The Zonographic Society is a self-proclaimed, independent, intergalactic research society of ambivalent status. It is found somewhere between art, science and the everyday life. The Society’s fundamental purpose is to explore underdetermined states, investigate unpopular sentiments (such as boredom, doubt and passivity) as well as the boundaries of fiction, dream and reality. Of particular relevance in this endeavor is the research of fugitive entities, may it be concepts, emotions or other matter and non-matter.
The Zonographic Society can be characterized by its self-declared association with the words: Discourse, Casualness, Investigation, Contradiction, Doubt, Delight and Communication
The Society is committed to the pursuit of gaining (and sharing) some understanding of the mysterious ways of human kind. Zonographers have a tendency to loiter in cafes or in imaginary salons – drinking tea or similar and discussing invisible entities. They also might be exploring unknown (and known) territories ever in the pursuit of underdetermined states.
Principles: The Zonographic Society in all vagueness firmly believes in the following concepts:
- Equality (of speech)
- Freedom (of expression)
- The open society
- Human kind
History: Founded some random day in 1984, closed down a not so random day in 2001, going into underground, officially reopened 29th February 2004.
Meeting places: Often somewhere in outer-space, sometimes right here and now.
General state: De-localised but grounded (or vice versa?)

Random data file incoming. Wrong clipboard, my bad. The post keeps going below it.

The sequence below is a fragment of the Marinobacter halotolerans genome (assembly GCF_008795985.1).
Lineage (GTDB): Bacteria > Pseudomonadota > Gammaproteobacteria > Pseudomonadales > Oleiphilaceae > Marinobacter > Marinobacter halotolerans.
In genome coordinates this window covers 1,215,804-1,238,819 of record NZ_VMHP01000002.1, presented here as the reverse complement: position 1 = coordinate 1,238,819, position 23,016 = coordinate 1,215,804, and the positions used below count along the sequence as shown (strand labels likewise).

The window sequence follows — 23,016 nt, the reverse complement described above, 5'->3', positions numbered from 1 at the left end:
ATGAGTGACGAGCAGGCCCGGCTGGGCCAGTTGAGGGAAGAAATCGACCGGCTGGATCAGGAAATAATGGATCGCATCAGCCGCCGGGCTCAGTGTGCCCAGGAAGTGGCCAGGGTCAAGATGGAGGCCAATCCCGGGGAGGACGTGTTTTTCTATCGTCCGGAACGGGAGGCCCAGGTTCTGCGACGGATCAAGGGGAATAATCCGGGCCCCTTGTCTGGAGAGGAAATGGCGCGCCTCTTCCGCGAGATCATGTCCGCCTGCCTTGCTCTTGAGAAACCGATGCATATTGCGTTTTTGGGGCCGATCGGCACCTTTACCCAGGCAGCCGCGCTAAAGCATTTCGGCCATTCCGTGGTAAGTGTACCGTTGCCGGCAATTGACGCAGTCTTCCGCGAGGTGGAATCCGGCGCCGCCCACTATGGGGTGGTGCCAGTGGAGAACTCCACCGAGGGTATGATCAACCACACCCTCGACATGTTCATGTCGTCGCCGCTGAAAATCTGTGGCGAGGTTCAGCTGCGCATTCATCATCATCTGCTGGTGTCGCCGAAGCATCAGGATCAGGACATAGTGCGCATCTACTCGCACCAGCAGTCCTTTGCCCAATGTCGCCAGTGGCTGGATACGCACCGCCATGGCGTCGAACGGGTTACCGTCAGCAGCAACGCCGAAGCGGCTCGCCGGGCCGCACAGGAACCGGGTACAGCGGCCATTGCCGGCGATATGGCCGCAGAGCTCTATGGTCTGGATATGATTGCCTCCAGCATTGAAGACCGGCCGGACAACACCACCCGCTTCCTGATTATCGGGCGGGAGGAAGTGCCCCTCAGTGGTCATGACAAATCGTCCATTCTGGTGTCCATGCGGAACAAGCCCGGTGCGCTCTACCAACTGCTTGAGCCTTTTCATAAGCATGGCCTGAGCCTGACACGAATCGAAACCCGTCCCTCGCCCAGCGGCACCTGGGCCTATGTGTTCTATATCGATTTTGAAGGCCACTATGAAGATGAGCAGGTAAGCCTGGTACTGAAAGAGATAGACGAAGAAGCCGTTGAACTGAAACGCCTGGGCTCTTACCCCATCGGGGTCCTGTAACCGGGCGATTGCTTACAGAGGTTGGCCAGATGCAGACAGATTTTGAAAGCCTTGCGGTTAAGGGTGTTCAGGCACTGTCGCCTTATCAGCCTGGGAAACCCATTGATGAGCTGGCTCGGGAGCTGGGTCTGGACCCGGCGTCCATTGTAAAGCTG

Regular Members (more or less illustrious): The Cheshire Cat, Nicolas (Nick) Garland, Jungesblut, Yuki, L – the grumpy ghost of Ludwig (some indeterminate ghost from the past) – you choose – W. or B., the obnoxious Mouse, Henry Selwyn, Selma, Nora Wells and Yoda
Free floating members: Agent A, Agent M, further members are to be determined, membership is always welcome.
Zonographic Trivia: Patron Saint of the Zonographic Society is Hermes (and the chameleon (apparently one of his animal followers in recent times).
The Zonographic Society facilitates interaction and communication among zonographers, artists and scientist via its discussion meetings and disseminates preliminary insights in its journals (albeit sporadically).
From a different perspective one could claim that the Zonographic Society as an entity is a means to pursue the spirit of discovery in disenchanted times. It also can be seen as a playful attempt to reinvent, investigate or revisit the dream of science as a quest for knowledge and understanding that may have been held by some gentlemen (and ladies) in the 19th and 20th century – quite a conservative if idealistic, humanist and democratic endeavour.